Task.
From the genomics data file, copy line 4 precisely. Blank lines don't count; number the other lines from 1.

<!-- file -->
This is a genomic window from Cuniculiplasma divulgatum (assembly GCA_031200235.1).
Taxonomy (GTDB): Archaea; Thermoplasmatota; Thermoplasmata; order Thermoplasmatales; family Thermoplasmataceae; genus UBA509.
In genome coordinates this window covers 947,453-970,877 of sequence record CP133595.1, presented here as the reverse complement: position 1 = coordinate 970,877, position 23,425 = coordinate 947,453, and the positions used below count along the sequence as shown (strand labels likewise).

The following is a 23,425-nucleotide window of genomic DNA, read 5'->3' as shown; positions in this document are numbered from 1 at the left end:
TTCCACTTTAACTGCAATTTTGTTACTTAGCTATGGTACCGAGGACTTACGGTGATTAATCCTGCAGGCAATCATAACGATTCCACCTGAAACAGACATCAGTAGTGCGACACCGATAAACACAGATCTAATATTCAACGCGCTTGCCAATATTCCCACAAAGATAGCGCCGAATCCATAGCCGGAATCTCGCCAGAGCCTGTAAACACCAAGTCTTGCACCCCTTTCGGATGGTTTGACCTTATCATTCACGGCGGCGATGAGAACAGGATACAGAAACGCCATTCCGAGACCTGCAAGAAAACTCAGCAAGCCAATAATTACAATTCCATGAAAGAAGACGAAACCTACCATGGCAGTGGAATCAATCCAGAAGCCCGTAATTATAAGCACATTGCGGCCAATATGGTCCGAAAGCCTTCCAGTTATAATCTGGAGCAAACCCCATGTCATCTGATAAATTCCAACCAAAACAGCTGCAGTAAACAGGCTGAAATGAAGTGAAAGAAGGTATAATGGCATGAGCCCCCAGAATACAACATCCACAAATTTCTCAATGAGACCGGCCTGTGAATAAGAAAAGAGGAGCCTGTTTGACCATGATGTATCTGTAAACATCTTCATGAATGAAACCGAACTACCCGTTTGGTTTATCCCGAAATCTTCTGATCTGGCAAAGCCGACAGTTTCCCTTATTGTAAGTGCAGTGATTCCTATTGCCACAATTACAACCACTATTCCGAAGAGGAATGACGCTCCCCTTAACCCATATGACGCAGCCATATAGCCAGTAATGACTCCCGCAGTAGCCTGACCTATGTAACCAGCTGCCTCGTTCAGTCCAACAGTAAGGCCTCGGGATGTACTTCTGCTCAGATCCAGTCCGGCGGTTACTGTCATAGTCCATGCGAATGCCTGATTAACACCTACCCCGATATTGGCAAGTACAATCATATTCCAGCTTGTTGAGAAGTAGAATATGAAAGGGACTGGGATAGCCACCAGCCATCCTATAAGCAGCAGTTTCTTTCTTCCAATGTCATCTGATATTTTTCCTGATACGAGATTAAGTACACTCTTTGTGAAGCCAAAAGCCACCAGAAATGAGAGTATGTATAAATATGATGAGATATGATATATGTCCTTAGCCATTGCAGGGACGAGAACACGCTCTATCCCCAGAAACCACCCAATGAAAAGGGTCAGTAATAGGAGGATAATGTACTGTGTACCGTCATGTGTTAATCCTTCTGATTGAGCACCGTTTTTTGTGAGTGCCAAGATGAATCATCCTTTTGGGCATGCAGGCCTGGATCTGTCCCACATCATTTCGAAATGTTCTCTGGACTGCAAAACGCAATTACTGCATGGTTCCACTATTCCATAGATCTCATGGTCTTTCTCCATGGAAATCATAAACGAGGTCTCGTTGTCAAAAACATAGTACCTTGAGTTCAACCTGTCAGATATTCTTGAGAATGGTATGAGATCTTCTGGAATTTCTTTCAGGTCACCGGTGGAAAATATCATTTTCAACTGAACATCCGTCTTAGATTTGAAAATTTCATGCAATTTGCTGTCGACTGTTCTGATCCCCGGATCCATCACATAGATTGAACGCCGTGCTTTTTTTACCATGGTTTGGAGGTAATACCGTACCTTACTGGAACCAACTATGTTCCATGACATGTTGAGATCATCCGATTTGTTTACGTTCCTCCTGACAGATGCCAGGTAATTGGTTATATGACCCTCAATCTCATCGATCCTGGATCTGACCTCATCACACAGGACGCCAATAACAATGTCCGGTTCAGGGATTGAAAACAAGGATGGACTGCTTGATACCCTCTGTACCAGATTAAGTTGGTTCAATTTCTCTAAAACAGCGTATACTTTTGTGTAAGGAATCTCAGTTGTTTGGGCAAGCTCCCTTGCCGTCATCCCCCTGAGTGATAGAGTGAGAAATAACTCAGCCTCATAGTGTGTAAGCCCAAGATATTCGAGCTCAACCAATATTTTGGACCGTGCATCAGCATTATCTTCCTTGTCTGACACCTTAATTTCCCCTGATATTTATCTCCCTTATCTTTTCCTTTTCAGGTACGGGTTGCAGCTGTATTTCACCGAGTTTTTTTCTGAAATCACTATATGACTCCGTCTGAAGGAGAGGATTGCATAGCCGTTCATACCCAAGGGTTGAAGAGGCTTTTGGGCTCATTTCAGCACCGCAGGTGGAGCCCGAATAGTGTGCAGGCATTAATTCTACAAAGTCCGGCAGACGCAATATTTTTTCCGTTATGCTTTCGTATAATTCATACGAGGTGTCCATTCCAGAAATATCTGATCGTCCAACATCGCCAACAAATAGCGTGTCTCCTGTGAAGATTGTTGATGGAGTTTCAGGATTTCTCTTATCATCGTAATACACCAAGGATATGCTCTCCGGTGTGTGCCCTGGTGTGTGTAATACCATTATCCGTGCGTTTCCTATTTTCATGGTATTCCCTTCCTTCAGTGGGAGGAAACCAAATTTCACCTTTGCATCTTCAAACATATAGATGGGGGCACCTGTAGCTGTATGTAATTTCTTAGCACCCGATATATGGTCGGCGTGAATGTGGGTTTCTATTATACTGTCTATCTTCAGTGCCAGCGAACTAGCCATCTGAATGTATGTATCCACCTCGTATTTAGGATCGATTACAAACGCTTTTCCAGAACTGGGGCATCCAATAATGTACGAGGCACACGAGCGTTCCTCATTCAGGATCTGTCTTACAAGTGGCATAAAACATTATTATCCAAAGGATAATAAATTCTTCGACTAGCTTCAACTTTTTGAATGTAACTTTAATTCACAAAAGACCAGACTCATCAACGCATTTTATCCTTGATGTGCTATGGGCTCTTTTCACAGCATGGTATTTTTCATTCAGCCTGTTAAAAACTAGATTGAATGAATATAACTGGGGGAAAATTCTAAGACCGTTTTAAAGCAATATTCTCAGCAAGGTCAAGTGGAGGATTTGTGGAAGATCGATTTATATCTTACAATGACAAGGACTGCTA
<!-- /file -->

The following is a 23,425-nucleotide window of genomic DNA, read 5'->3' as shown; positions in this document are numbered from 1 at the left end: